The best repertory and art-house screenings, special presentations, lectures, and limited engagements in Toronto.
At rep cinemas this week: a mini-festival devoted to contemporary Irish cinema, and the two frontrunners for this year’s Best Documentary Feature.
Toronto Irish Film Festival
TIFF Bell Lightbox (350 King Street West)
Landing well ahead of St. Patrick’s Day, the Toronto Irish Film Festival holds court in the Lightbox this weekend with a mix of North American premieres, returning TIFF offerings, and the second season premiere of Bridesmaids and sometimes Girls star Chris O’Dowd’s sitcom Moone Boy, about (what else) a twelve-year-old boy’s adventures with his imaginary friend.
On the cusp of its fourth year, TIRFF (as it goes for short) is still in its infancy compared to more established Toronto mini-festivals, as attested by the broadness of the offerings, including the opening night selection, The Irish Pub, which the press notes describe as a eulogy for the titular institution, and which is sponsored by Tourism Ireland. Still, one goes to such festivals either to indulge in one’s own cultural heritage or to take in the local colour of someone else’s. On that front, TIRFF is well covered, spanning informative curio documentaries like When Ali Came to Ireland, which tells of the boxing champ’s 1972 fight against Alvin Lewis in Dublin, and melodramas like Made in Belfast, about a successful ex-pat novelist come home to face the family and friends he’s alienated with his last book.
20 Feet From Stardom
Directed by Morgan Neville
Bloor Hot Docs Cinema (506 Bloor Street West)
Crowd-pleasing, energetic, and full of canonical rock and soul recordings, 20 Feet From Stardom is the consensus title in this year’s documentary award deliberations—a cheerful backgrounder on American popular-music history that only a churl could hate. Whether it’s an important documentary (or even an interesting one), though, is another matter altogether.
Morgan Neville’s film treats the subject of backup singers, following a few major players like Darlene Love and Merry Clayton through their career highs and lows. In the process, the film attempts to chart an alternate history of the industry through some of its most unsung talents. That’s a good topic, which might have yielded something revelatory in different hands, but Neville seems content to operate as a slick DJ rather than as an anthropologist, to the inevitable disappointment of those who might come to a film like this more for the cultural background than for the chance to hear the hits mixed with a dash of rumours about Phil Spector. Despite the fact that nearly the entire cast consists of African American women, for example, very little is made of how black background singers are used as authenticating devices in the white male rock of figures (and onscreen talking heads) like Mick Jagger. Likewise, the phenomenon of background artists operating as eye candy is barely touched upon, as if it would be too unsavoury to get into some of the racial or gender politics of what seems like an awfully difficult profession.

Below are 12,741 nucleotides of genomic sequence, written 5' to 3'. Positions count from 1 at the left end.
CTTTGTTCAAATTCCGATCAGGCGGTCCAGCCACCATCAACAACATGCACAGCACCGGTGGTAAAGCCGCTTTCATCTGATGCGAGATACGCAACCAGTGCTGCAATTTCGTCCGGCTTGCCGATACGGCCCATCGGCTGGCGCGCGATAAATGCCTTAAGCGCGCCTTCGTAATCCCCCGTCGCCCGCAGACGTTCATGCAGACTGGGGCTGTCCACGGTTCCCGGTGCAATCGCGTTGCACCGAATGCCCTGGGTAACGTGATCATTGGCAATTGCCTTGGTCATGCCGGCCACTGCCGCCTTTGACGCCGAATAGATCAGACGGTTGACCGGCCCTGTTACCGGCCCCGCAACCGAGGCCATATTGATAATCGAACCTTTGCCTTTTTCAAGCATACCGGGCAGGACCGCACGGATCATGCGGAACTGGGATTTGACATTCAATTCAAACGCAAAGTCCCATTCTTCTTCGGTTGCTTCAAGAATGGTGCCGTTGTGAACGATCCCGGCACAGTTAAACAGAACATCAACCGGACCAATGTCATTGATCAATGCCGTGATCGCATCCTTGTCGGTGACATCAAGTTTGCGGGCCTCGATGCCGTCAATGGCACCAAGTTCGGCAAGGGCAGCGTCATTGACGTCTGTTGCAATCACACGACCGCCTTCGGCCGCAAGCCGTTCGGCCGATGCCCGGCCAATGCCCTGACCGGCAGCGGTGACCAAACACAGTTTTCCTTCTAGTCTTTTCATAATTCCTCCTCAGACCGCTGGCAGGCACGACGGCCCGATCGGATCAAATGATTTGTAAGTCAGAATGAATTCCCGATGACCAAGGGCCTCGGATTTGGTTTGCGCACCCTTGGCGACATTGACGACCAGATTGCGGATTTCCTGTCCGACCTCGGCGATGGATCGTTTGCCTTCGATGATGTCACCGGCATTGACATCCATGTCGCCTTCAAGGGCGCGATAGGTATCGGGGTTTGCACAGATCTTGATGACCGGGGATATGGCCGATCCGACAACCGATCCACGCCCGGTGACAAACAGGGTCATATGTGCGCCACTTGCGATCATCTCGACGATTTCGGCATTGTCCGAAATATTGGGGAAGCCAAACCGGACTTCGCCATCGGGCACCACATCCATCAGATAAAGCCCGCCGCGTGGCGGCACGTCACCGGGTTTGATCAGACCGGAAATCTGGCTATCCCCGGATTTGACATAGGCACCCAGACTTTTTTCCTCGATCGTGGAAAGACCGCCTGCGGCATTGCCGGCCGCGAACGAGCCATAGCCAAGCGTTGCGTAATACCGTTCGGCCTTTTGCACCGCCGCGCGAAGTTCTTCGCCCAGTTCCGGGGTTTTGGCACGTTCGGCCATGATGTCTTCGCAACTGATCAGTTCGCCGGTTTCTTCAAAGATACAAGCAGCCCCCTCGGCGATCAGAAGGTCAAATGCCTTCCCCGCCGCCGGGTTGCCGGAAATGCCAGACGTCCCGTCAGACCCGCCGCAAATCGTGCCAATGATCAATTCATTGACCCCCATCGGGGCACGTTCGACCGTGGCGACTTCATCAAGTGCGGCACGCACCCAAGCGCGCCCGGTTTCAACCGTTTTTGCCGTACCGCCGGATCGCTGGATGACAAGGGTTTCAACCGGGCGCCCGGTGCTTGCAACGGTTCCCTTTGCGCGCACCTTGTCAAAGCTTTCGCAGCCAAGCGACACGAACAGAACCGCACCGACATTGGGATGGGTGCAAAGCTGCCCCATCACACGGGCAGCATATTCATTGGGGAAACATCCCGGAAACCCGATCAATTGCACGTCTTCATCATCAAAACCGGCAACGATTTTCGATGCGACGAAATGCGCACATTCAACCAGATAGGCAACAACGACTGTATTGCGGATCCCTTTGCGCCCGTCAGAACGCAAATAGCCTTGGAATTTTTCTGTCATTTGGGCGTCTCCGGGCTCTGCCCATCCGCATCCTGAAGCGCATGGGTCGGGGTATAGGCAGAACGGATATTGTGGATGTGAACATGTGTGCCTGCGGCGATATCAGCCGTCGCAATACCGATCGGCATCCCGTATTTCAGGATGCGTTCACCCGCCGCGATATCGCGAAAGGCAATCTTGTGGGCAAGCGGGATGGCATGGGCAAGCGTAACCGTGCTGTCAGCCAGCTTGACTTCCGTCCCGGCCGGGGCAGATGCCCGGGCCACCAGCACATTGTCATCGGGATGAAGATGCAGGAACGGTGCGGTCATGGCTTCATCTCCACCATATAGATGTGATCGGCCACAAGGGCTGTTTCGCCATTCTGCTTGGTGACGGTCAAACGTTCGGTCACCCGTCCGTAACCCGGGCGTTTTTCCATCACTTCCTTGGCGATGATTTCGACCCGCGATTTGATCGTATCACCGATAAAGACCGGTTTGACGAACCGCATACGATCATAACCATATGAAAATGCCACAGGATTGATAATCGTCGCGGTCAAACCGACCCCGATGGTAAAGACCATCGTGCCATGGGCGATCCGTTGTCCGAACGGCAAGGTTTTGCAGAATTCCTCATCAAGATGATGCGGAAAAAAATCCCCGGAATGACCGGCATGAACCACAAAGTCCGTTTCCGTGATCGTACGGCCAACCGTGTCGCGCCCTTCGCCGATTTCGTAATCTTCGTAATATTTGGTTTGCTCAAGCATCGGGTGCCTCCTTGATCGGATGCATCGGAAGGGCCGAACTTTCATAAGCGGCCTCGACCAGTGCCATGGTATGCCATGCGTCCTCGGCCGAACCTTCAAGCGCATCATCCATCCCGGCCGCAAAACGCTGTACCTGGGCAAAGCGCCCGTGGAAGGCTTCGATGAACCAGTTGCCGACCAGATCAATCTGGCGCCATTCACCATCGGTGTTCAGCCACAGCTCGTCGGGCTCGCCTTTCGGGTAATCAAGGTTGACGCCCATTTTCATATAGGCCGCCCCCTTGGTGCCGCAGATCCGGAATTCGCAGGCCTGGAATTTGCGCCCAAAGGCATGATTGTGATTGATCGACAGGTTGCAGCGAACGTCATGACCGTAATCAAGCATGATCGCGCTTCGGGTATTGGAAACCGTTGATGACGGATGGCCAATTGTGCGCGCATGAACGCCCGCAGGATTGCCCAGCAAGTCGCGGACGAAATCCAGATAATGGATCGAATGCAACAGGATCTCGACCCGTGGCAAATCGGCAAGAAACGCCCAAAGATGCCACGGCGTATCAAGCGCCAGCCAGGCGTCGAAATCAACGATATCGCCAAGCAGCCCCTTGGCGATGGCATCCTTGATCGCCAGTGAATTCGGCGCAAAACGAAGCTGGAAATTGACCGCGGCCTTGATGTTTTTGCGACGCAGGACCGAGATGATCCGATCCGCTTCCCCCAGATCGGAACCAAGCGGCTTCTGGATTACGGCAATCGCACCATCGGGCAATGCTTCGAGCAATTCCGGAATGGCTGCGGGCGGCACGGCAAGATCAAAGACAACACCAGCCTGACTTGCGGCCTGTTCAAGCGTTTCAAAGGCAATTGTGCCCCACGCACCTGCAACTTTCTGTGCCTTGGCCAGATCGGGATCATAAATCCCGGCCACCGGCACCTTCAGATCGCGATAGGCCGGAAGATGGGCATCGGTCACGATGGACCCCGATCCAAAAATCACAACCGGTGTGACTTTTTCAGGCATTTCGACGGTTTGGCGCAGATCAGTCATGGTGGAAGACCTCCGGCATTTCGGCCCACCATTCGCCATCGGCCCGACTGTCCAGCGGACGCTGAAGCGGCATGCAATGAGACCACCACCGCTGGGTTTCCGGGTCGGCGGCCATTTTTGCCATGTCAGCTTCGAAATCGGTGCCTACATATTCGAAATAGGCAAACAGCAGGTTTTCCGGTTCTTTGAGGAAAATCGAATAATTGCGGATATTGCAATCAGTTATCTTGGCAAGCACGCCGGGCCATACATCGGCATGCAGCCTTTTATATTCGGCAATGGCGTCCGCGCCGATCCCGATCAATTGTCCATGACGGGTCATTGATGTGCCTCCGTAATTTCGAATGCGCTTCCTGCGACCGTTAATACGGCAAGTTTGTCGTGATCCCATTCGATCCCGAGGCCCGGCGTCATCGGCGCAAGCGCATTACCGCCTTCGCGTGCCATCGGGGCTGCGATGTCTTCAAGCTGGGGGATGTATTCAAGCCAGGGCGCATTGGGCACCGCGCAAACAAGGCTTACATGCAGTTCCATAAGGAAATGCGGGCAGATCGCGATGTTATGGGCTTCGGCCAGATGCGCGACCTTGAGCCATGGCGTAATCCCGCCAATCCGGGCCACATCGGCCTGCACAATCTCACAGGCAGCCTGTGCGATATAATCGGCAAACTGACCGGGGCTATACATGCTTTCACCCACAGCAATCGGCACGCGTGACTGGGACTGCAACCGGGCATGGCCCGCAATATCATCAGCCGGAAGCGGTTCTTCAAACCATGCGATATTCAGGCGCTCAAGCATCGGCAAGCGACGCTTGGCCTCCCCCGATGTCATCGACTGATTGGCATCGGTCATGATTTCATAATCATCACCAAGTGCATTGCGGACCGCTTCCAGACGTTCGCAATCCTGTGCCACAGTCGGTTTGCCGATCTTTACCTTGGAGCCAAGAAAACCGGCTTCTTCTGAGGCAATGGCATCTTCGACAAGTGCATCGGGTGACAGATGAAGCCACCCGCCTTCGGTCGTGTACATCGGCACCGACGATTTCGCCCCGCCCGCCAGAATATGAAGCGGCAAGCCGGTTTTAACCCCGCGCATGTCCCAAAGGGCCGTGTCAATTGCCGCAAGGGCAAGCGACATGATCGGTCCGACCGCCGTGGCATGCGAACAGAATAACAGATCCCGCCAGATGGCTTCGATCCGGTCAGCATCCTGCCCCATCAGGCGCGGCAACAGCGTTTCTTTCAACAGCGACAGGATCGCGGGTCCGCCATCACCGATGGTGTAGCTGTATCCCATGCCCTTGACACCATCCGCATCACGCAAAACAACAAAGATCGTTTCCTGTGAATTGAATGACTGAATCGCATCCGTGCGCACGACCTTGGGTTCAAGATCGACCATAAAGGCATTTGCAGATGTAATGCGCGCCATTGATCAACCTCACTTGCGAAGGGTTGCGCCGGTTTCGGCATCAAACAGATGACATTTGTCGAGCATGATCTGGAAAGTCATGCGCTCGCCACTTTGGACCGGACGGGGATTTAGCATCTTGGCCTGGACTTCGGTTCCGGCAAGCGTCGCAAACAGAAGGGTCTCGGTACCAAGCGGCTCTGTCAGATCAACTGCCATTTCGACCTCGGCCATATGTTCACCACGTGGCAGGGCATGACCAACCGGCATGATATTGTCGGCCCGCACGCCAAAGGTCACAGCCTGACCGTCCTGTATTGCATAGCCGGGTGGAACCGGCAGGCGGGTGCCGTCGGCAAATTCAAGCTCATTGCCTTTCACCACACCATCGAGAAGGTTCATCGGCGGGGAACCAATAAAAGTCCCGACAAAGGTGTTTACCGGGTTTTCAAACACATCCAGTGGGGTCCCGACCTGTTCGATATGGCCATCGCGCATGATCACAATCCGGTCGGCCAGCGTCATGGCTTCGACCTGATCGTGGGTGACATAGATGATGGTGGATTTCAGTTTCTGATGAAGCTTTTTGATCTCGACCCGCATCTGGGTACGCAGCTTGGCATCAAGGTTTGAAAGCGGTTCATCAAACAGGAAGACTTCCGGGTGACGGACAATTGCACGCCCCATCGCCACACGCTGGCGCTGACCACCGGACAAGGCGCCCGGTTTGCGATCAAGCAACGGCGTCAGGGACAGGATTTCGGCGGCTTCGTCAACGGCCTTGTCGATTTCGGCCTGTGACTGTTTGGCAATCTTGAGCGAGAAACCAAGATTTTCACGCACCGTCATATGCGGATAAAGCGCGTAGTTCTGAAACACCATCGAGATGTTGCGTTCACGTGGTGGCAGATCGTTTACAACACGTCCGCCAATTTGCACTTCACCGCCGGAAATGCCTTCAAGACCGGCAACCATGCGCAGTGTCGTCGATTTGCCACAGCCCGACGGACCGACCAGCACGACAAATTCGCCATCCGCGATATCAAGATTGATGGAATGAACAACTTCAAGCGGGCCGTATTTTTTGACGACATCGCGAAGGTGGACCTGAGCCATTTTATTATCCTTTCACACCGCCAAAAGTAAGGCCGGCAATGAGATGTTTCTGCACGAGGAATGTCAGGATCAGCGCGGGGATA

In the place of these insights, we get standard commentary from the likes of Bruce Springsteen about how backup vocalists lack the ego and the narcissism of stars—a nice sentiment, to be sure, but one that doesn’t say much about the systematic inequality that drove powerhouse singers like Love out of the industry for a time.
The Act of Killing
Directed by Joshua Oppenheimer
Bloor Hot Docs Cinema (506 Bloor Street West)
It’s been nearly 30 years since Claude Lanzmann directed Shoah, his landmark nine-hour documentary about the Holocaust, which is comprised wholly of present-day interviews with survivors, second-hand witnesses, and perpetrators. In light of the countless television specials about the Holocaust that followed, most of them spent panning and zooming over archival photos of atrocities in Ken Burns fashion, Lanzmann’s decision to dispense with historical mementos and make his own archive at the scene seems even more radical now than it did at the time. At last, it’s found an odd companion piece in Joshua Oppenheimer’s The Act of Killing.
Oppenheimer’s film treats the mass murder of Communists, intellectuals, and ethnic Chinese in mid-1960s Indonesia—unpunished crimes committed by killing squads sponsored by the U.S.- and British-backed government. What sets Oppenheimer’s approach apart from other portraits of genocide is his bold decision to focus not on the survivors, who are no longer around to give an account of their experiences, but on the murderers, who have not only avoided prosecution but been held up as heroes by the still-reigning government. Oppenheimer grants a measure of storytelling control to one such trio of boastful gangsters, encouraging them to reenact their most heinous murders. Noticing the men’s fondness for American popular culture, he also invites them to stage those scenes in tribute to the Hollywood gangster pictures and musicals that ostensibly inspired them.
That’s a risky concept, and Oppenheimer’s brazenness gets the better of him at times. He has a habit of letting interviews run just long enough that the gangsters say something absurd and psychotic in an otherwise banal conversation, then cutting away to another scene, creating an uncomfortably jokey rhythm that feels borrowed from John Oliver’s exposés on The Daily Show. All the same, this is a powerful, complex, and wholly necessary film, an antidote to the creatively bereft documentaries that package atrocities in the most mundane fashion, as though massaging them into a soothing narrative can put them away for good. The Act of Killing says otherwise: its outrage is palpable, and contagious.